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DOL May Offer Changes to Fiduciary Proposal, Requests SEC to Defer Document Production

At a meeting of the SEC’s Investor Advisory Committee, Department of Labor Deputy Assistant Secretary for Program Operations of the Employee Benefits Security Administration Timothy Hauser indicated that the department was willing to change the fiduciary rule proposal in response to public feedback. According to Investment News, Hauser said that “[t]he point is to improve this marketplace, not to defend the details of our package. There will be changes – no doubt about it.”

Regarding the Best Interests Contract Exemption, the DOL is most interested in “upfront, enforceable commitment of fiduciary status” but is willing to be flexible about the contract language required and timing aspects. The exemption would continue to allow “[c]ertain types of fees and compensation common in the retail market, such as brokerage or insurance commissions, 12b-1 fees and revenue sharing payments” that would otherwise be prohibited. However, to take advantage of the exemption, a firm would need to “contractually acknowledge fiduciary status, commit to adhere to basic standards of impartial conduct, adopt policies and procedures reasonably designed to minimize the harmful impact of conflicts of interest, and disclose basic information on their conflicts of interest and on the cost of their advice.” SIFMA CEO Kenneth Bentsen has called the exemption “unworkable as drafted.”

As the Department of Justice continues to move forward with its proposal, Senator Ron Johnson is criticizing the SEC for failing to release records on the Commission’s plan to develop its own rules to address conflicts of interest and its communications with the DOL in that process. Johnson originally requested the documents on April 21. On May 5, the Commission responded that “in light of the issues raised by DOL in connection with its own rulemaking, we would respectfully request to await the outcome of the ongoing discussions between DOL and the [Committee on Homeland Security and Governmental Affairs], which we hope will adequately meet the Committee’s needs.” However, shortly after the SEC’s initial response, it indicated that it would produce the documents on a rolling basis.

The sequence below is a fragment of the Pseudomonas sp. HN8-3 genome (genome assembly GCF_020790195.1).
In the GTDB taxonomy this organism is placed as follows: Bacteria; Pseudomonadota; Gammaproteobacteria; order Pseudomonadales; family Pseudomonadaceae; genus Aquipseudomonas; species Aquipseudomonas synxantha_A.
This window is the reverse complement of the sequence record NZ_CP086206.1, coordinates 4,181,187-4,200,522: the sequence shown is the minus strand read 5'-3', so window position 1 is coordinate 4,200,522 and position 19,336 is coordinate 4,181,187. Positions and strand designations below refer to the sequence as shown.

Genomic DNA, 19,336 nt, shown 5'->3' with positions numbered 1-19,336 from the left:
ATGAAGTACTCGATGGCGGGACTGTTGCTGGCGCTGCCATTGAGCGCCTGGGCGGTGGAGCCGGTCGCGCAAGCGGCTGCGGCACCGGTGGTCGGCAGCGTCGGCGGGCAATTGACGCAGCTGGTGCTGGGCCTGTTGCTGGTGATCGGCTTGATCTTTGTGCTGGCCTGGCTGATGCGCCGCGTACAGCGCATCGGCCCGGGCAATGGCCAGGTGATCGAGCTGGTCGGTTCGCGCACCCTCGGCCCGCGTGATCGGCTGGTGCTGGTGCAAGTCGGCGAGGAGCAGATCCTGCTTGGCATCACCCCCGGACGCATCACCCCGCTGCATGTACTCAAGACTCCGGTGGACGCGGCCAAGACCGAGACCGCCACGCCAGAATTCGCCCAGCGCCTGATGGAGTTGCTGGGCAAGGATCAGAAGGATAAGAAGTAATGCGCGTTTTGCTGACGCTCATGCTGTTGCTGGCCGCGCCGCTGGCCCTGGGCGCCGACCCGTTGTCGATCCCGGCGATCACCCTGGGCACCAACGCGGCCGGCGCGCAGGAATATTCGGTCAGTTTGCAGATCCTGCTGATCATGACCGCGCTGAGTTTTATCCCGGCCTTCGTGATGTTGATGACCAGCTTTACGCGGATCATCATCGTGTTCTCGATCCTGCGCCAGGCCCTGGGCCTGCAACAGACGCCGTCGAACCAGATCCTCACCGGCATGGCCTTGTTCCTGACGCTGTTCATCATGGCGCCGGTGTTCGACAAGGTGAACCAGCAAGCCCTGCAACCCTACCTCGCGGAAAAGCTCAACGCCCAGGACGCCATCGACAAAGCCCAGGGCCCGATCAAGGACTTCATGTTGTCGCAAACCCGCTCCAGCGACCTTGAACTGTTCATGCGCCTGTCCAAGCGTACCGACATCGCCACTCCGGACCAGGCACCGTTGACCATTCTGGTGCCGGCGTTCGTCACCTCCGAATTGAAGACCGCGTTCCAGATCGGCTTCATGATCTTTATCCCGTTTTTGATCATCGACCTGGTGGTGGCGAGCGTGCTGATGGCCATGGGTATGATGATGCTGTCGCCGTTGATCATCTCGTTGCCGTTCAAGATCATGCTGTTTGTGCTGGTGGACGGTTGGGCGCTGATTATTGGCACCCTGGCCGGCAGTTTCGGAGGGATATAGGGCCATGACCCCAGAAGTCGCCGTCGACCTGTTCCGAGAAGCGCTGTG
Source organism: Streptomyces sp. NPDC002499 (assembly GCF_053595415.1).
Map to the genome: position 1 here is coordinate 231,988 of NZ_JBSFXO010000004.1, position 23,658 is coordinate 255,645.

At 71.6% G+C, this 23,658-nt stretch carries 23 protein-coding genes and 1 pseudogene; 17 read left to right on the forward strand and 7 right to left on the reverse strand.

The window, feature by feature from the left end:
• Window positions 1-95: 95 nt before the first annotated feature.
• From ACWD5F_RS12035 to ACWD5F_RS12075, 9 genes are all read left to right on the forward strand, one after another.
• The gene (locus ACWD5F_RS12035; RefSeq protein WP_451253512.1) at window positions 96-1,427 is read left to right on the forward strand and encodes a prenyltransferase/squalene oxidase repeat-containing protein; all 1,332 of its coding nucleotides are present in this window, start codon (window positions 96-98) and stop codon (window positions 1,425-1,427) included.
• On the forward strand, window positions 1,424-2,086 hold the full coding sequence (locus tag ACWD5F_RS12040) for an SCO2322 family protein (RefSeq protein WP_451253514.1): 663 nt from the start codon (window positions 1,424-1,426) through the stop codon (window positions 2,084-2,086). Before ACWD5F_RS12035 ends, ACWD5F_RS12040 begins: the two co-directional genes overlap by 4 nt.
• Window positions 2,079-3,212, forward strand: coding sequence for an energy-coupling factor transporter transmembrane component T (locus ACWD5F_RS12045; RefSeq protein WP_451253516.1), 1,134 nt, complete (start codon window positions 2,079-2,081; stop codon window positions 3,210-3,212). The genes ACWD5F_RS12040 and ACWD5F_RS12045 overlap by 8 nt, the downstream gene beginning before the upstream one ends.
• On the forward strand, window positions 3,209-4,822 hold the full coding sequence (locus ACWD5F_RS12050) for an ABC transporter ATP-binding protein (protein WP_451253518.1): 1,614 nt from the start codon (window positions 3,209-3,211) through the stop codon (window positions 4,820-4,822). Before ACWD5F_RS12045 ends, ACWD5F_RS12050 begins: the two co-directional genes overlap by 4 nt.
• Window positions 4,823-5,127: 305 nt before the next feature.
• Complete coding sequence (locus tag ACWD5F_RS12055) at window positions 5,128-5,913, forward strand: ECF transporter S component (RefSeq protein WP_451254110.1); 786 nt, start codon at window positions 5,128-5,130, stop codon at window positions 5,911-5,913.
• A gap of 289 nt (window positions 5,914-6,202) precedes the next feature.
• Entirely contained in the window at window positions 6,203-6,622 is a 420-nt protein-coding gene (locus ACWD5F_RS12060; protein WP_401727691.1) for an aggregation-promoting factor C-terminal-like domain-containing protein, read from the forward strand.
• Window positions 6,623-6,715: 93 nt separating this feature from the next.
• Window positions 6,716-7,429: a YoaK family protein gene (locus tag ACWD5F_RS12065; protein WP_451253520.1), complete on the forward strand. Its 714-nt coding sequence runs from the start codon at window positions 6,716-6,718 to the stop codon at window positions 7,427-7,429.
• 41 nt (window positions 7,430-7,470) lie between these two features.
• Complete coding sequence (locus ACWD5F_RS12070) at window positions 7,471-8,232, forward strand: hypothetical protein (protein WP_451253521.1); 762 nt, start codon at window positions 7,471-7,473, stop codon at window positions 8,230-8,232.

On July 8, Johnson received a letter from the DOL indicating that it had “asked the SEC to defer to the [DOL’s] ongoing dialogue with the Committee about the provision of the Department’s deliberative materials, and while that dialogue is continuing to defer producing such materials.” Johnson suggested that staff from the DOL, the Department of Justice, and the SEC met subsequently to discuss Johnson’s request. Johnson rejected the idea that the DOL and his committee have an “ongoing dialogue” and further suggested that the SEC’s decision to defer to the DOL raises questions regarding the SEC’s independence and “impedes the Committee’s oversight obligations.”

According to Reuters, the DOL declined to comment but noted that it has provided 800 pages of documents related to communications with the SEC. The SEC said that the agency is still in the process of responding to Johnson’s letter.